Use the Study Guide Summary to review the units, lessons, and their purpose. For an outline of the entire guide with all lessons, Content Standards met, student worksheets, and rubrics, check out the Study Guide Outline.
Use Looking for Something Specific? to locate activities that meet a content standard, teach a skill, or include a specific activity or content.
For each lesson, review the unit introduction, lesson purpose and objectives, Background Information for the Teacher, sequence of activities, and Explorations and Extensions to adapt what is appropriate for your teaching and your students. In addition to suggested activities, each lesson lists these extensive resources: websites and online articles in Technology Connections, publications in Lesson Resources, and student worksheets and rubrics. Bookmark and print information from some of the articles and websites, excerpting or adapting sections suitable for your students.
Lessons are addressed to the teacher, while "Explorations and Extensions" are addressed to the students, who can pick and choose activities that interest them. The teacher can also integrate these interdisciplinary extensions into lessons.
Adapt definitions in the Louisiana Voices glossary to your students' comprehension levels.
Each unit and lesson begins with a quote about Louisiana folklife from folklorists' fieldwork and articles. These quotes can help students learn about different people in every part of the state. Find all the quotes at Voices of Louisiana. As a culminating activity, students can cull through their fieldnotes and tapes to create a collection of quotes that are voices of their community. See Unit II Lesson 3 for an activity using the quotations.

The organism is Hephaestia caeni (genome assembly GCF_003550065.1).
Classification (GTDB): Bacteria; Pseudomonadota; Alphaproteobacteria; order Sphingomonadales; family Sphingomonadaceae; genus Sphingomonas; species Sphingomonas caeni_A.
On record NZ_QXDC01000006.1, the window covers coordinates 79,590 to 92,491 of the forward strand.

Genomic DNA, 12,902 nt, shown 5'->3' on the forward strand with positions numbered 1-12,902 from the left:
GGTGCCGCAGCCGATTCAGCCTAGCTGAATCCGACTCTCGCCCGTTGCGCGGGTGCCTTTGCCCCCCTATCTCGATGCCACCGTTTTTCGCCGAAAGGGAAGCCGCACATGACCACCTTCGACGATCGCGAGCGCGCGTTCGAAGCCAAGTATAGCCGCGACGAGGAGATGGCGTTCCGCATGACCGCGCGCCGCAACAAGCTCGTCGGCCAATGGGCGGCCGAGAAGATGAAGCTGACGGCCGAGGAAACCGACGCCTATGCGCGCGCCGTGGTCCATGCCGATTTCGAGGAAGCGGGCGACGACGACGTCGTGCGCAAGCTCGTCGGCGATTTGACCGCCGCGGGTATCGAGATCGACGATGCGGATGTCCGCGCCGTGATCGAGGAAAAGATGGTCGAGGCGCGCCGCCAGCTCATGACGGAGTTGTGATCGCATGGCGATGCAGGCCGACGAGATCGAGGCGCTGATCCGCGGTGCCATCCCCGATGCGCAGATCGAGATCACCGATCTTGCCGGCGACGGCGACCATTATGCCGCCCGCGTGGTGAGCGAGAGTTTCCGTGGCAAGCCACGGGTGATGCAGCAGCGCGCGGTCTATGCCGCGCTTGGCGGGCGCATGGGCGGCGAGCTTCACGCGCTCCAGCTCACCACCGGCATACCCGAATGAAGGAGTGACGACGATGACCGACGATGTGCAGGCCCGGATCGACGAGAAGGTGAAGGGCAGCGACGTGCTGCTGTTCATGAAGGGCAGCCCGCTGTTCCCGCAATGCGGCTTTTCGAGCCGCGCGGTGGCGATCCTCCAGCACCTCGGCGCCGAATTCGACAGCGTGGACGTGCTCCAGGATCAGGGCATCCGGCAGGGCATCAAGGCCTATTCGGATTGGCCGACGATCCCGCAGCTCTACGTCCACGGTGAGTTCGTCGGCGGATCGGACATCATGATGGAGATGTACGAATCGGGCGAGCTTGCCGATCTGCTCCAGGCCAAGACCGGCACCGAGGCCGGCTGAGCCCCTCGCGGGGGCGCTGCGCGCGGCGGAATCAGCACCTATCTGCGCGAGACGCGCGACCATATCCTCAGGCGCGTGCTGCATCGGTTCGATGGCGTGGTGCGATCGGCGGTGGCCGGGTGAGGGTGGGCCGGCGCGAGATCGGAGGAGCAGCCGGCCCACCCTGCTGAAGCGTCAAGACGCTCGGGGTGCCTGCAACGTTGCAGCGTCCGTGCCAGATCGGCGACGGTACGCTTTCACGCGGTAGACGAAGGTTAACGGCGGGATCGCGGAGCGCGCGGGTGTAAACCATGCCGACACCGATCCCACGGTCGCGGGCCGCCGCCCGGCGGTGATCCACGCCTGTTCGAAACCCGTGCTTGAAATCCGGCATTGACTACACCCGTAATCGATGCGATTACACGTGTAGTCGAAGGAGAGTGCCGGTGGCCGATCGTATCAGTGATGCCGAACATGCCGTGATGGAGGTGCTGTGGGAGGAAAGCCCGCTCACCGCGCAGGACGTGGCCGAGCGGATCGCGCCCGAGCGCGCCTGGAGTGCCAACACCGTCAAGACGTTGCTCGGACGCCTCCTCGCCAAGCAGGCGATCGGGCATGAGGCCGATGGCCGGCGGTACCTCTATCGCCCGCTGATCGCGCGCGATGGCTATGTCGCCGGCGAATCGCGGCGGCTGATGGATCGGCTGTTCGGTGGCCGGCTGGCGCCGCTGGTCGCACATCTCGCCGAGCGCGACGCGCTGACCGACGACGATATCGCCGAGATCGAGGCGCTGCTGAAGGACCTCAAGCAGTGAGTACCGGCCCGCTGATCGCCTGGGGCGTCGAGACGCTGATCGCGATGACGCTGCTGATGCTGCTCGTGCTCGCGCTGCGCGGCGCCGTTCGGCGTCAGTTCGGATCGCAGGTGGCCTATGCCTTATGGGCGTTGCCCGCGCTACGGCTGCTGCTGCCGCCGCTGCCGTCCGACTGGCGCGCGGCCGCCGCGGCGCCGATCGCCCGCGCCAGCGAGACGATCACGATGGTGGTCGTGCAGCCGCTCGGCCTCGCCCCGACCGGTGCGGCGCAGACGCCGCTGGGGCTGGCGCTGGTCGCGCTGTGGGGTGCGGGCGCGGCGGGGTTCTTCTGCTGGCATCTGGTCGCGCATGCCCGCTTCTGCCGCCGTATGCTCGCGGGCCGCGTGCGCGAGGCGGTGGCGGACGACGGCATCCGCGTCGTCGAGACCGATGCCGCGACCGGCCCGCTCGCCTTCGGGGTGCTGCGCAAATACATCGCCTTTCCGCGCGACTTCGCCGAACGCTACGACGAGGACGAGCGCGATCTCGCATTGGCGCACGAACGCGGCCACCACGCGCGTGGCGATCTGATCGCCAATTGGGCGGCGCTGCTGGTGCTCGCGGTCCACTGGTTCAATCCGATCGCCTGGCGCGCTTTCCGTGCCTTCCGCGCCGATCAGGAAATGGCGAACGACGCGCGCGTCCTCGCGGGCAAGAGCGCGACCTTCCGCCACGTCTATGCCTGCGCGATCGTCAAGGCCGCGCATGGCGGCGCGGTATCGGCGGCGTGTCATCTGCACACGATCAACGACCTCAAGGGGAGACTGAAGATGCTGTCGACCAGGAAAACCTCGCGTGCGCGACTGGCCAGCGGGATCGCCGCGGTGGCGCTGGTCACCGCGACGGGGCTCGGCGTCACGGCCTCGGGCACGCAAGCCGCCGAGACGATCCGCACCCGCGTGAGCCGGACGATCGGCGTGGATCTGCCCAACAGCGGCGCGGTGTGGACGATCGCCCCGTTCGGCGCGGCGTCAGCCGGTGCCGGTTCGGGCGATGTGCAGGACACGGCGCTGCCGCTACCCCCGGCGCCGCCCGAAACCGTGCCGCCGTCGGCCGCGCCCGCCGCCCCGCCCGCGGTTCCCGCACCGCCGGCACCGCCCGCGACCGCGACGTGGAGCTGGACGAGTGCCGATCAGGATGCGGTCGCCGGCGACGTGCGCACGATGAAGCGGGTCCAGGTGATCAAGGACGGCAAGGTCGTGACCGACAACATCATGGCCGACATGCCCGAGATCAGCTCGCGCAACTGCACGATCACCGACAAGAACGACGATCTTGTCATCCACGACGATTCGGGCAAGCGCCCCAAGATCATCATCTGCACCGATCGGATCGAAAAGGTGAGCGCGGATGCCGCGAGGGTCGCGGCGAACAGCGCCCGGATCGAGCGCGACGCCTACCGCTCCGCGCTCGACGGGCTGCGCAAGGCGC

Lesson Resources, which include publications and videos, follow each lesson and are summarized in Unit Resources. In addition to these resources, find engaging free information in the online articles, exhibits, and websites listed in Technology Connections in each lesson. See LV Links for all websites referenced in Louisiana Voices.
Educators can adapt Louisiana Voices resources for any grade or discipline. In every classroom students' reading comprehension levels differ. Many of the online articles in Louisiana Voices feature compelling information, from the occupational folklife of Delta crop dusters to African-American sacred music traditions around the state. Take advantage of these resources by choosing appropriate excerpts to print out, bookmarking developmentally appropriate articles, and summarizing materials during class discussion. Use Adaptation Strategies for ideas about how to do this.
If you want students to use the online resources, they can go straight to worksheets and rubrics from Welcome to Students.
Printing the Guide
Want to print out a lesson or part of one? Highlight the section you want and print just that section or copy it into your word processing software. We've provided html versions of all worksheets and rubrics so that you can adapt them, too.
Want to print the entire guide? It's about 1,000 pages! Use the LV Outline and just go down the list using the PDF version of worksheets rather than the html version. Sorry, we don't have PDFs of the lessons.
You can remove the headers or footers in your browser's Page Setup.
This website is best viewed with Internet Explorer.
Examples of Curricular Connections: The Pirogue
Examples of Curricular Connections: The Pirogue
You can connect Louisiana Voices to your curriculum in unlimited ways. Here's just one example featuring traditional boats.